That seems hard to believe...

We can all hold our breath to see what becomes of the project. I have my fingers and toes crossed that it will not happen. I really don't want to see those kinds of residences return nor do I want to see an end to Independent Living because of them. I realize that Abita Spring might have a desire to see the plan approved, because they are a community of just under 2,000 people with a rural economy ... the economic benefit of establishing a long-term facility for the care and segregation of the mentally challenged might seem like a gold mine. But, we are living in the 21st century now!!!

This kind of colony no longer has a meaningful place as an alternative for us. 

Perhaps a prison or waste site might be a better plan...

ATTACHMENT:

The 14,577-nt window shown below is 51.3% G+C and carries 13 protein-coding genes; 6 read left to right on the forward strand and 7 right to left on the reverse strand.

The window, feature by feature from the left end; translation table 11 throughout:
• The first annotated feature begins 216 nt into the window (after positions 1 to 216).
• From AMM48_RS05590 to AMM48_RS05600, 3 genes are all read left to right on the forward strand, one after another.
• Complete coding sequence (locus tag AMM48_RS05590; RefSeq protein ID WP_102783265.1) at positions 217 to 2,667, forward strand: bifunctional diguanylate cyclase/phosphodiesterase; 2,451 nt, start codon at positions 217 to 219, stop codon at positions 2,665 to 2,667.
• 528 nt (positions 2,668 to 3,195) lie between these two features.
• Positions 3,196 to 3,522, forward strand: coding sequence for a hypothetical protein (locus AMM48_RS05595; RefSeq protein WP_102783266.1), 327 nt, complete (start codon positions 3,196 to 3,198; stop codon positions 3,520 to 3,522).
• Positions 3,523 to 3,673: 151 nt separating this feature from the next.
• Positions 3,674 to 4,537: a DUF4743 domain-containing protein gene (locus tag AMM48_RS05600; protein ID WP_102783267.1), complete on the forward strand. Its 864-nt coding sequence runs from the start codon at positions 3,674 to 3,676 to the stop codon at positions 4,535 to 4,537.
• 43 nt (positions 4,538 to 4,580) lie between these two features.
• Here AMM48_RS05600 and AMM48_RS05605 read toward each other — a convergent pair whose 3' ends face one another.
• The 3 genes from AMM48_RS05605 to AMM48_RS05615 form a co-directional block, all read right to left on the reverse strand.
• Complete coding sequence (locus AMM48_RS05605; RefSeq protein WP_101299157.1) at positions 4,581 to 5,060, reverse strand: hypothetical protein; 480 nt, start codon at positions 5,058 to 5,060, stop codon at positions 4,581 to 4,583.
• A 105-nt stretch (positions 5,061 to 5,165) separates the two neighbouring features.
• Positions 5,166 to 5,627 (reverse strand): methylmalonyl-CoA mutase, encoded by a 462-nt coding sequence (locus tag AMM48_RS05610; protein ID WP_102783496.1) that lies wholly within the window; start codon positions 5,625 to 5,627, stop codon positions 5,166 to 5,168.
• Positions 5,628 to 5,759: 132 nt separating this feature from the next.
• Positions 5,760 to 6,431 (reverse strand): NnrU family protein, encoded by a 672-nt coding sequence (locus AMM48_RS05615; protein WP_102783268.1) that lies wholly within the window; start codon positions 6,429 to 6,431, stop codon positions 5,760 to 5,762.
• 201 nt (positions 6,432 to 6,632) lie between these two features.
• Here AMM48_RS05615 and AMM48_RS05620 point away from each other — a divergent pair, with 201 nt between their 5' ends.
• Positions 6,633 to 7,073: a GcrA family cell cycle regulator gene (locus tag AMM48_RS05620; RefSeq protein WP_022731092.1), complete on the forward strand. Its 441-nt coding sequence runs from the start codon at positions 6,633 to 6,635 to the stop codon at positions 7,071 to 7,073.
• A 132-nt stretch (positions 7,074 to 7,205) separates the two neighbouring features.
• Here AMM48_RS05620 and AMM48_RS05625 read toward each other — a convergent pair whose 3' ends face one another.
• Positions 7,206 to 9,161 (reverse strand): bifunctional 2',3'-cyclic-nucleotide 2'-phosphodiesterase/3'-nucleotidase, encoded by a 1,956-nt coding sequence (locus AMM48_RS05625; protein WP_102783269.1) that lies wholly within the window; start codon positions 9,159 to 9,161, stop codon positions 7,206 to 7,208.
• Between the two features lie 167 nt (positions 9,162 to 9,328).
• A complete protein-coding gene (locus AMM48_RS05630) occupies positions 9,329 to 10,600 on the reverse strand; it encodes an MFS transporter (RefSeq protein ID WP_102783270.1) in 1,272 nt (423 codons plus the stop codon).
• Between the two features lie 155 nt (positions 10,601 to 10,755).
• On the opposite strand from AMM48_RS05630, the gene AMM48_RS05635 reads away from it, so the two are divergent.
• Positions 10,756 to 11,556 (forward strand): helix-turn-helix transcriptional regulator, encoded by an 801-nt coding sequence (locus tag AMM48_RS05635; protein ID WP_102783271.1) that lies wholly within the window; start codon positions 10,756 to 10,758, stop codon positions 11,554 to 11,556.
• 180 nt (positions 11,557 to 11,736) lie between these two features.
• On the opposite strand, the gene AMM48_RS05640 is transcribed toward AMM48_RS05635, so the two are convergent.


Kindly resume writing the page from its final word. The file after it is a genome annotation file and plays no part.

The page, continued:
5 comments:

Diane J Standiford said...

Seems there is a middle ground...somewhere, but I agree with you: there is something horrific about a "colony" aspect here. Let's hope we are wrong...

Diane J Standiford said...

I am highlighting your blog on mine tomorrow. You do a great job.

rickismom said...

I have often thought that a rural village, yet NEAR -to-town village, with invidual housing for couples, and job opportunities both In AND OFF site- might be a viable way to make independent living as couples more plausible for those with serious needs for support. But I am imasgining a setting where there are family members that care, and your post certainly does light up some red lights for me.....

Paula Apodaca said...